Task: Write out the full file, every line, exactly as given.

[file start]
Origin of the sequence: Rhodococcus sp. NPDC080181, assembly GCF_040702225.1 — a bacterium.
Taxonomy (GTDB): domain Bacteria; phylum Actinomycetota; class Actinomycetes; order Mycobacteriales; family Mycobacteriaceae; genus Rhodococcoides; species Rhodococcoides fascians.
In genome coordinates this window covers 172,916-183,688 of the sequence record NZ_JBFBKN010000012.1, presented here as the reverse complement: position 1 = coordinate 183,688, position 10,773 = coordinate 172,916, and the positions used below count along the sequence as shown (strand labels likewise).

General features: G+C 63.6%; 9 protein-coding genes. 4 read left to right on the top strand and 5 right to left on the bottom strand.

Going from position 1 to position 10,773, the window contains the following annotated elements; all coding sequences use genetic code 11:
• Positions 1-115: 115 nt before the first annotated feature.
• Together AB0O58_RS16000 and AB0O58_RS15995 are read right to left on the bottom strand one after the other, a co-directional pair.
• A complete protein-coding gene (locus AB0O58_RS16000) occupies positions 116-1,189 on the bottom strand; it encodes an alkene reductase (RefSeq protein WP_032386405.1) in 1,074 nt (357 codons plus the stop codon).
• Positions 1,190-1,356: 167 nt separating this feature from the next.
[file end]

Origin of the sequence: Rhodococcus sp. NPDC080181, assembly GCF_040702225.1 — a bacterium.
Taxonomy (GTDB): domain Bacteria; phylum Actinomycetota; class Actinomycetes; order Mycobacteriales; family Mycobacteriaceae; genus Rhodococcoides; species Rhodococcoides fascians.
In genome coordinates this window covers 172,916-183,688 of the sequence record NZ_JBFBKN010000012.1, presented here as the reverse complement: position 1 = coordinate 183,688, position 10,773 = coordinate 172,916, and the positions used below count along the sequence as shown (strand labels likewise).

General features: G+C 63.6%; 9 protein-coding genes. 4 read left to right on the top strand and 5 right to left on the bottom strand.

Going from position 1 to position 10,773, the window contains the following annotated elements; all coding sequences use genetic code 11:
• Positions 1-115: 115 nt before the first annotated feature.
• Together AB0O58_RS16000 and AB0O58_RS15995 are read right to left on the bottom strand one after the other, a co-directional pair.
• A complete protein-coding gene (locus AB0O58_RS16000) occupies positions 116-1,189 on the bottom strand; it encodes an alkene reductase (RefSeq protein WP_032386405.1) in 1,074 nt (357 codons plus the stop codon).
• Positions 1,190-1,356: 167 nt separating this feature from the next.